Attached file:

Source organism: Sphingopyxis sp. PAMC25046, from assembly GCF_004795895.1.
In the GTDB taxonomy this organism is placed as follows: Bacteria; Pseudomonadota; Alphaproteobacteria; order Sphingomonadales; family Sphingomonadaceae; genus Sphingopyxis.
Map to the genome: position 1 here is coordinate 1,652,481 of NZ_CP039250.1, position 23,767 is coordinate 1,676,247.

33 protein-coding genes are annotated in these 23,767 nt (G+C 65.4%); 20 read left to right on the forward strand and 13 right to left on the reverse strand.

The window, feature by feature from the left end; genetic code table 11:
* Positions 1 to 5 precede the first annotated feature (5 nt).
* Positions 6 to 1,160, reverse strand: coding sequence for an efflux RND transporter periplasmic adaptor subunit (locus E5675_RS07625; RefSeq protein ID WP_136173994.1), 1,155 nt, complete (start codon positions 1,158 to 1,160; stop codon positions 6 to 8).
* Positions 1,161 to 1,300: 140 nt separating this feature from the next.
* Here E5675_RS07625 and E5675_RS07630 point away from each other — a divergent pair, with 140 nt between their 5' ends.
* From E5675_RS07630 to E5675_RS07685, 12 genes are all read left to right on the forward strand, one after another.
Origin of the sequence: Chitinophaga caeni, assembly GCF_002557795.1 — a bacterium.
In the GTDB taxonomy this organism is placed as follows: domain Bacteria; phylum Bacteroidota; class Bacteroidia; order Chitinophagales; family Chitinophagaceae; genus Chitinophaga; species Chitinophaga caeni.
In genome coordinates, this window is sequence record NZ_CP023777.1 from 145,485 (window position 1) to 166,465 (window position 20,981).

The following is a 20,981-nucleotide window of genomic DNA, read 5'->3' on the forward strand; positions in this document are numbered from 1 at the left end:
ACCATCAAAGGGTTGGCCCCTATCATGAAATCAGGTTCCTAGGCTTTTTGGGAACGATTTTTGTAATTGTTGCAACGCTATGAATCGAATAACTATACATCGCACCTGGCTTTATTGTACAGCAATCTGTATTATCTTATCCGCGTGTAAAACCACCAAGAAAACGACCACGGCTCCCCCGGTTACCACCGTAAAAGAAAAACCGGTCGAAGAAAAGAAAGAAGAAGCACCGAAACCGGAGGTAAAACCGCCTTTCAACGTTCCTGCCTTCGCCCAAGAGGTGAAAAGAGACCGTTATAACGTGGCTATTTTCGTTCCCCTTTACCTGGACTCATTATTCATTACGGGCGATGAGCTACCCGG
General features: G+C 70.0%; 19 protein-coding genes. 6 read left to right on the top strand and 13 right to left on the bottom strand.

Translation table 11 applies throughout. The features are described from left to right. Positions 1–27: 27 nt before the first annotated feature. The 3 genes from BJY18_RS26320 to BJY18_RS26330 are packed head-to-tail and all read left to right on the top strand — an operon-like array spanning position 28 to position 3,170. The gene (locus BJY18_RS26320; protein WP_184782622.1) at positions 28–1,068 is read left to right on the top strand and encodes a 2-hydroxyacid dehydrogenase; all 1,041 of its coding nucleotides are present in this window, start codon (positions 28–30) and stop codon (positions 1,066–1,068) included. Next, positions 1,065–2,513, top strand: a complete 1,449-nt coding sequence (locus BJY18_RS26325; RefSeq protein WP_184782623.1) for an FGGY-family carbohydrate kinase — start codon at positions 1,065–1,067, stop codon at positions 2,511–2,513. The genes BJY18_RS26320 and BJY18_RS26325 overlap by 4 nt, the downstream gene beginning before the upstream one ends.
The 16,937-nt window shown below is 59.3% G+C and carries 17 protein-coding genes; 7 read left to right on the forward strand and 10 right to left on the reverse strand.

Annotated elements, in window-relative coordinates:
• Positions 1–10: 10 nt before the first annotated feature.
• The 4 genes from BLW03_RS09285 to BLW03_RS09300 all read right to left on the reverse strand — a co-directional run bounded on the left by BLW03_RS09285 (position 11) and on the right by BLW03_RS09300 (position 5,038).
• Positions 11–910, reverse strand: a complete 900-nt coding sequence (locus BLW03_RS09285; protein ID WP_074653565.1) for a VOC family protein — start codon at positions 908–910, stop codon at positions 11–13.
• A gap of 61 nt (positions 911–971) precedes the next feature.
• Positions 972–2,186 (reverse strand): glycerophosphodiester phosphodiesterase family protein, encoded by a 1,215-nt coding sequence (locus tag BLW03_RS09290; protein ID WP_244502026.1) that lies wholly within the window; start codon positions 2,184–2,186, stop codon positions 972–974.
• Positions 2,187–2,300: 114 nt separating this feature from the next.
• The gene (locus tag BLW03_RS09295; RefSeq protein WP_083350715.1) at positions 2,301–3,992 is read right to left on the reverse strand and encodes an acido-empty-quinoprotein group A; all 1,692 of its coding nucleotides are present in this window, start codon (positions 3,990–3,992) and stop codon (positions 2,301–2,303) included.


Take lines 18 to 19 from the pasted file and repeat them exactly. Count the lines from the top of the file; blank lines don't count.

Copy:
The 16,937-nt window shown below is 59.3% G+C and carries 17 protein-coding genes; 7 read left to right on the forward strand and 10 right to left on the reverse strand.

Annotated elements, in window-relative coordinates: